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Comprehensive Finance Book List

Sorry for the long hiatus! Summer is a hard time of year to motivate myself to write as there is always something to do. I’ve had a great time with family and have enjoyed my summer reading as always. My writing sabbatical made me think a book list might be helpful for those wanting to increase their financial knowledge. There are tons of finance books out there and this list is by no means exhaustive. I have personally read everything

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Investing Basics Stocks – Categories, Capital Structure and Theory Behind Outperformance

This is a continuation of the last post discussing basic financial principles as it applies to individual stocks. Read Part 1 first if you haven’t already There are many ways to describe a stock/business, but the 3 major categories are: the market cap size, the sector and geographic location. Market Capitalization Market cap size refers to the overall quoted value of the stock. Market Cap = the stock’s trading price X the total number of outstanding shares of the company.

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Investing Basics – What is A Stock and What Happens to Profits?

My last post talked about deciding upon a 100% stock allocation as I was starting out on our investment journey. I failed to mention that before making this bold decision, I spent an enormous amount of time reading about stocks, profits and their valuation principles. It seems a bit daunting to try and learn investment concepts when you are starting from square one. I decided it was probably best to learn it in a similar fashion to medicine, which meant

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Basic Asset Allocation and Risk Tolerance (cont’d) – My Road To Financial Independence Series

This  post  completes the discussion of risk tolerance and is the 3rd post in a multi-post series walking through all the key financial decisions that led to financial independence in our 30’s. Make sure you read them in order as each post builds on the last.  Don’t Fight Your Emotional Self – Find Coping Mechanisms Based upon my tolerance for volatility in poker and my strong belief in Stocks for the Long Run, I was ready to start our investment portfolio

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Basic Asset Allocation and Risk Tolerance – My Road To Financial Independence Series

This is the 2nd post in a multi-post series walking through all the key financial decisions that led to financial independence in our 30’s along with a few mistakes along the way! Make sure you read them in order as each post builds on the last. As discussed in the first post, I spent a substantial part of my 2nd year medical residency working out my fundamental investment belief system before investing a single dollar. I poured over financially blog

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Understanding Stock Market Risk – My Road to Financial Independence Series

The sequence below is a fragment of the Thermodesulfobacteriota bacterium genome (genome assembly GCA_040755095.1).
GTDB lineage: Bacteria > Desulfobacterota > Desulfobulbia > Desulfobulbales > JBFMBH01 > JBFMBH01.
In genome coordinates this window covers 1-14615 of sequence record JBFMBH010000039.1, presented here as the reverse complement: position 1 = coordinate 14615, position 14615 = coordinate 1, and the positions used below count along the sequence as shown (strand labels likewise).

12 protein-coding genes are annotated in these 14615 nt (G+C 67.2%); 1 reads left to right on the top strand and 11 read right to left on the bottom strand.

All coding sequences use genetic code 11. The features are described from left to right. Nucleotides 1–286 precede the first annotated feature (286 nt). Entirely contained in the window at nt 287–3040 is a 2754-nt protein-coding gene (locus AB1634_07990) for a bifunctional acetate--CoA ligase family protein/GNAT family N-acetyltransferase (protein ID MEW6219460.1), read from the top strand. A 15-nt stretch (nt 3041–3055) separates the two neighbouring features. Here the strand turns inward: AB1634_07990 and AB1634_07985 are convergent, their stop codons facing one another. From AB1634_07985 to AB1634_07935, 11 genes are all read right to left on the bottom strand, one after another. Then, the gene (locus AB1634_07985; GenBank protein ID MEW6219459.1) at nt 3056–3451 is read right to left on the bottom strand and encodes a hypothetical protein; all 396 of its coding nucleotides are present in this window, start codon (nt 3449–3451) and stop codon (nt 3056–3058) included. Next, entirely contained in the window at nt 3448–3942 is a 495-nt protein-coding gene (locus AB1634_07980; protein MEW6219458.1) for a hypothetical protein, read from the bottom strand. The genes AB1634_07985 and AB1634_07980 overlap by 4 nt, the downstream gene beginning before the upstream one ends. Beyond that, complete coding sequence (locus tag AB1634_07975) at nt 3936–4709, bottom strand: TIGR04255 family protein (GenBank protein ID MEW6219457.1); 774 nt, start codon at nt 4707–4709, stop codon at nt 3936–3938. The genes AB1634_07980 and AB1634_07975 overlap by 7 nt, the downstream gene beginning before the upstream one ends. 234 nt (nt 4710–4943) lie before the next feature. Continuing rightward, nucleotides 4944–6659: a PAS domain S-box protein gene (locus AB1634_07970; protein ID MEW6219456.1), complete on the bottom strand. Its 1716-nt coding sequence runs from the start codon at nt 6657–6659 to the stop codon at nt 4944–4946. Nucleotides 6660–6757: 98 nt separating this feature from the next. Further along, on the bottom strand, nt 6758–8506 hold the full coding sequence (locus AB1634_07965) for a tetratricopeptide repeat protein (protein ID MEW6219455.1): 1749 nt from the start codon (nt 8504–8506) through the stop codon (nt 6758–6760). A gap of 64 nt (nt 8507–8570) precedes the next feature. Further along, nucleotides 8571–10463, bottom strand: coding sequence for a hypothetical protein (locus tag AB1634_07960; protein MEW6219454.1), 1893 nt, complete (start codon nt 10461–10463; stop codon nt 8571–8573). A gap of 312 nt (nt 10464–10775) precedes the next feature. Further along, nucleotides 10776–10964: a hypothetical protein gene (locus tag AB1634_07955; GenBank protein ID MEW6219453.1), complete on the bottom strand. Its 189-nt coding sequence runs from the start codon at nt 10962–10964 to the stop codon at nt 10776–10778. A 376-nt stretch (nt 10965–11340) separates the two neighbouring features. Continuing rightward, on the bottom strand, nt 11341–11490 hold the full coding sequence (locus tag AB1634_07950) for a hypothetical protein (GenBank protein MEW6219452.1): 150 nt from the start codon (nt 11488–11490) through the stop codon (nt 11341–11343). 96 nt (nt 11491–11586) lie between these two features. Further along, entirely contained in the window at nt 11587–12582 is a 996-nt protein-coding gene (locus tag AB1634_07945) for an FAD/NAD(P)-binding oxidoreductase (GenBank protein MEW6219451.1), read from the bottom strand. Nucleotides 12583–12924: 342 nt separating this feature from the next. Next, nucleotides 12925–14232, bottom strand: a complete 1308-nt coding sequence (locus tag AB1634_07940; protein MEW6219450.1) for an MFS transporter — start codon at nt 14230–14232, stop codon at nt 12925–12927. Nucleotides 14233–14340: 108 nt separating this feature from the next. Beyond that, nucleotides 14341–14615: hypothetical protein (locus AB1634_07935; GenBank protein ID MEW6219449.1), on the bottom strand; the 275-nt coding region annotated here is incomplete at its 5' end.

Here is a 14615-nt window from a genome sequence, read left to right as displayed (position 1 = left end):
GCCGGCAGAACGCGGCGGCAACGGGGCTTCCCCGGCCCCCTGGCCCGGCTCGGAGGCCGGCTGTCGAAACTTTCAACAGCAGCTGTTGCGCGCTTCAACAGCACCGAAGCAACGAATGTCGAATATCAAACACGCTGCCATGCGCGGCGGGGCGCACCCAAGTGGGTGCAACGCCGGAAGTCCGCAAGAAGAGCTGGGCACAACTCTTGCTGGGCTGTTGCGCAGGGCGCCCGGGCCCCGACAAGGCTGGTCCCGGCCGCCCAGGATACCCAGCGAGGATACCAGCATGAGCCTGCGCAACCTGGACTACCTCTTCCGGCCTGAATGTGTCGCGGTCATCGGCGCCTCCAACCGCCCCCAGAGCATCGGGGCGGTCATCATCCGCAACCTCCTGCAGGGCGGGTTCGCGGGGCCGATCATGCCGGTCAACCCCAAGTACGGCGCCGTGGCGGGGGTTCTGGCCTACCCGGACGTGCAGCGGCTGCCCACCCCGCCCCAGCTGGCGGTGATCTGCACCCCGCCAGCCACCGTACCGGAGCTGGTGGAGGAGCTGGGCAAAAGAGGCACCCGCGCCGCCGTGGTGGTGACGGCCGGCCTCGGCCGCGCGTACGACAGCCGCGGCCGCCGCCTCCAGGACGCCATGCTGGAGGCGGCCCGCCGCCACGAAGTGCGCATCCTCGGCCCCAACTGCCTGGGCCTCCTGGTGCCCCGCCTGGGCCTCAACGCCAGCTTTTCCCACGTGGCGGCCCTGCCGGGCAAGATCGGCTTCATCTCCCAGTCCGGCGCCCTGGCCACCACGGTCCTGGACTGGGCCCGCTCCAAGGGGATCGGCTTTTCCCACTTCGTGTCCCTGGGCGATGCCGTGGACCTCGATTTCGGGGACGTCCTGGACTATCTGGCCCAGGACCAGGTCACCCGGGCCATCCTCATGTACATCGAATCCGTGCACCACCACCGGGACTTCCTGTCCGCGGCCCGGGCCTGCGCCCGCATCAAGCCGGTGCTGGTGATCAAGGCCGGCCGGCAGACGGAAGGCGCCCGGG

Life has been a bit of a whirlwind recently. As I mentioned previously, our family had our 3rd child in November which coincidentally was the time of my last post! I failed to mention we also moved into a new house and then had plenty of family and friends visiting as well. We knew this was going to be our last child, so I have really tried to take as much quality time with our little boy as possible

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Understanding Corporate Investment Tax Part 2 – Refundable Dividend Tax On Hand (RDTOH) and Taxation of Dividends and Interest Income in a CCPC

This is the second post in the investment tax series – reading the first post here is essential to understand the next step of discussing the most complicated mechanism in the corporate investment tax structure, the RDTOH. The goal of this blog is to make investment concepts easier to understand by using basic explanations. The RDTOH is the toughest one yet to explain but I will try my best. I have found proper understanding of this post has taken a

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Understanding Corporate Investment Income Tax Part 1 –  Capital Gains and the Capital Dividend Account

  Apologies for the long hiatus. I felt hesitant to write any further advice since the corporate tax change proposals have created a climate of uncertainty. While the uncertainty will persist for a while longer, the last announcement found here talks specifically about corporate passive investment income with a threshold of $50,000/year before more onerous taxation kicks in. As I scrambled to review my corporate holdings to see if I currently exceed the threshold, I realized investment income tax treatment

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Incorporation Basics Part 3 – Income Smoothing and Proposed Tax Changes

I’ve given up trying to find pictures for such dry topics like incorporation so I figured I’d go with my science nerd side instead 🙂 Another key advantage of a personal corporation is the ability to control when you take personal income.  Deferring personal taxation via retained earnings in a CCPC typically works best when combined with investing these retained earnings to allow compound interest for many years and then draw those funds out in retirement at lower personal tax

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